Panama (spwebdesign) wrote,

11 of 50

  1. Alexander, Lloyd — The Black Cauldron
  2. Anthony, Piers — Letters to Jenny
  3. Cooper, Susan — Over Sea, Under Stone
  4. Proulx, Annie — Close Range: Wyoming Stories
  5. Kincaid, Jamaica — Lucy
  6. Christie, Agatha — The Unexpected Guest
  7. Dick, Philip K. — Do Androids Dream of Electric Sheep?
  8. Cooper, Susan — The Dark Is Rising
  9. Cooper, Susan — Greenwitch
  10. Shaffer, Peter — Amadeus
  11. Anonymous — Go Ask Alice

I didn't post about this yesterday when I finished it because, well, after my breakup with Katie my mind has been elsewhere. But, I did finish it, so on the list it goes so that I don't lose track of what I've been reading.

surrealestate tried to steer me away from Go Ask Alice. If the book weren't relatively short I would have heeded her advice. As it was, knowing I could knock this off in a day or two, curiosity got the better of me. Now I know surrealestate was right, and I urge everyone not to waste your time.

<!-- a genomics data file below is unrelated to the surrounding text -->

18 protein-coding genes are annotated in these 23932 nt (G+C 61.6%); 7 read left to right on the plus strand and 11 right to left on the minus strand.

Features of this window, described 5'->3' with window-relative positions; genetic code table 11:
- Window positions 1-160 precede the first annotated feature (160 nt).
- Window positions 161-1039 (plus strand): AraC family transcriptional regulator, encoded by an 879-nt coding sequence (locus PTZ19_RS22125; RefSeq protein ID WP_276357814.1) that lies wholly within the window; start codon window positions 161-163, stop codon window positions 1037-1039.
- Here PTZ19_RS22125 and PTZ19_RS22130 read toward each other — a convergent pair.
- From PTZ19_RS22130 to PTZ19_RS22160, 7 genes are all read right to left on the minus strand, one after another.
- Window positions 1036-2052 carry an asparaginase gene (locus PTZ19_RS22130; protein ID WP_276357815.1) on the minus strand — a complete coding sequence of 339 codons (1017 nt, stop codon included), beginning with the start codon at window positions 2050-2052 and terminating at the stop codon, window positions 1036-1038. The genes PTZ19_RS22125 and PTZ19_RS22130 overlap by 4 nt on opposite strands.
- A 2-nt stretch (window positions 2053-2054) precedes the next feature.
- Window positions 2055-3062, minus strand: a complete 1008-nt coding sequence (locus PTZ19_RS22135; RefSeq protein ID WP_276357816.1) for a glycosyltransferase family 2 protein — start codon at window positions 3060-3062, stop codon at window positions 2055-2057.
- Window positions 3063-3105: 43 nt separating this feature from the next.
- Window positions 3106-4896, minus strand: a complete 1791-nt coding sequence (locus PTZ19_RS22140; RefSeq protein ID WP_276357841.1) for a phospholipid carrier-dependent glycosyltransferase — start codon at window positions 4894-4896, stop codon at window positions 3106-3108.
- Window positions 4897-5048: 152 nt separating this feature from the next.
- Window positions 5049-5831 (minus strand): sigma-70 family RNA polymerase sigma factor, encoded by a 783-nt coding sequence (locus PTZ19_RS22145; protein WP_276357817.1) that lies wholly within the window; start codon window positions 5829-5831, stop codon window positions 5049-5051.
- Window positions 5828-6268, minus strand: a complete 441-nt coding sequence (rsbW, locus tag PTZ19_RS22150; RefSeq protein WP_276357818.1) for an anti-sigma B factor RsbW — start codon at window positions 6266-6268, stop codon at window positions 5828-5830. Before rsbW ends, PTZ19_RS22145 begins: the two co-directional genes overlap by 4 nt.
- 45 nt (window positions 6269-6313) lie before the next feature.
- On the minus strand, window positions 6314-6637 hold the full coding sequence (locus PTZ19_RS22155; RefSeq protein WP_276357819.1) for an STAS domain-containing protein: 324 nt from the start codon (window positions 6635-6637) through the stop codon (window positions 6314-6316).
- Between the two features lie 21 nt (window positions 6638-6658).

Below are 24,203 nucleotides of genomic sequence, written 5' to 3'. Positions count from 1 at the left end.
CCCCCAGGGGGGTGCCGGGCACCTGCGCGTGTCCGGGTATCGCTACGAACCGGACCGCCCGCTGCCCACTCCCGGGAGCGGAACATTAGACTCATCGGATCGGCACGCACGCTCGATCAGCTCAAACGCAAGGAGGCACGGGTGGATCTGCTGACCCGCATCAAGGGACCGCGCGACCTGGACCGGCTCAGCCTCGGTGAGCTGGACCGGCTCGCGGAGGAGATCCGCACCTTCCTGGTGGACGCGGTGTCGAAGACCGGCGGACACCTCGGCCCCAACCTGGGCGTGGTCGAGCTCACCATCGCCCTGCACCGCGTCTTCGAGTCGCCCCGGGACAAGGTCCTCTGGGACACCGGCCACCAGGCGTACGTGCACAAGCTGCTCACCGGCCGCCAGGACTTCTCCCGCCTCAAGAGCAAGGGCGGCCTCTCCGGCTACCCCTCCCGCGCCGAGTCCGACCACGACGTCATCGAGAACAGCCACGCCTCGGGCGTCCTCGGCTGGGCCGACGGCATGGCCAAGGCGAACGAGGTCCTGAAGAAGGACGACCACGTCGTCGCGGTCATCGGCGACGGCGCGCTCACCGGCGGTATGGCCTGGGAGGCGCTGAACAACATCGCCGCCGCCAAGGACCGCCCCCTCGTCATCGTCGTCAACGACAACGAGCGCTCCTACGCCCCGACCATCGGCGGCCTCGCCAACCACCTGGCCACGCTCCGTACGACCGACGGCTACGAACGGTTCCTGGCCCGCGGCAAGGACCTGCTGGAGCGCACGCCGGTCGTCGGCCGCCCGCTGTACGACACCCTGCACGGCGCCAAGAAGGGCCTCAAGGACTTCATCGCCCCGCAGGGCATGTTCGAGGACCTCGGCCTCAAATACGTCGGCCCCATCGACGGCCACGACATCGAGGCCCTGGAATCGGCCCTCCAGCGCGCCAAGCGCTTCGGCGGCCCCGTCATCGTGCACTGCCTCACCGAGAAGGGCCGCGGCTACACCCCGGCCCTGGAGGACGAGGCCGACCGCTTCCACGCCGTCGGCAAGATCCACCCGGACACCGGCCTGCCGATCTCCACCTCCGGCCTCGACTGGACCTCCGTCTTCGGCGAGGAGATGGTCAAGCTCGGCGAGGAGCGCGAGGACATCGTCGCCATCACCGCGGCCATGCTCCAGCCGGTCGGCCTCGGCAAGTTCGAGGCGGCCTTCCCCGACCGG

It was clear from the first page that this was not written by a 15-year-old. 15-year-olds simply don't write like this. No, this sounded like a conservative adult male trying to sound like a hip teenage girl. It was painful at times. And there were too many inconsistencies. For example, the protagonists birthday is on September 20. In one diary entry, dated some time in August, she refers to having just turned 15. You're not going to find any 15-year-olds talking about having just turned 15 less than a month before their 16th birthday! And then she writes absolutely nothing about turning 16. Not realistic! Then later in the book a masculine pronoun is used to describe a neutral antecedent. I suppose it's possible a teenage girl might pair up "everyone" with "his," but I think it's far more likely she would use "her" or the oft-misused "their." Too many of the situations encountered in the diary entries seem contrived, as if carefully chosen to scare kids away from drugs. Not only did they seem contrived, they seemed to have urban legends as their source; there was little sense of authenticity, of the author really knowing his subject. And in the end, despite the protagonists every effort to go clean and live a clean life, she dies. The message is clear, experiment with drugs even once and you're hopelessly fucked! I can just see some well-meaning conservative sitting in a cardigan and tie in his den writing this cautionary tale about the horrors of drug use, all smug about doing his bit to defend "the American Way." Laughable.

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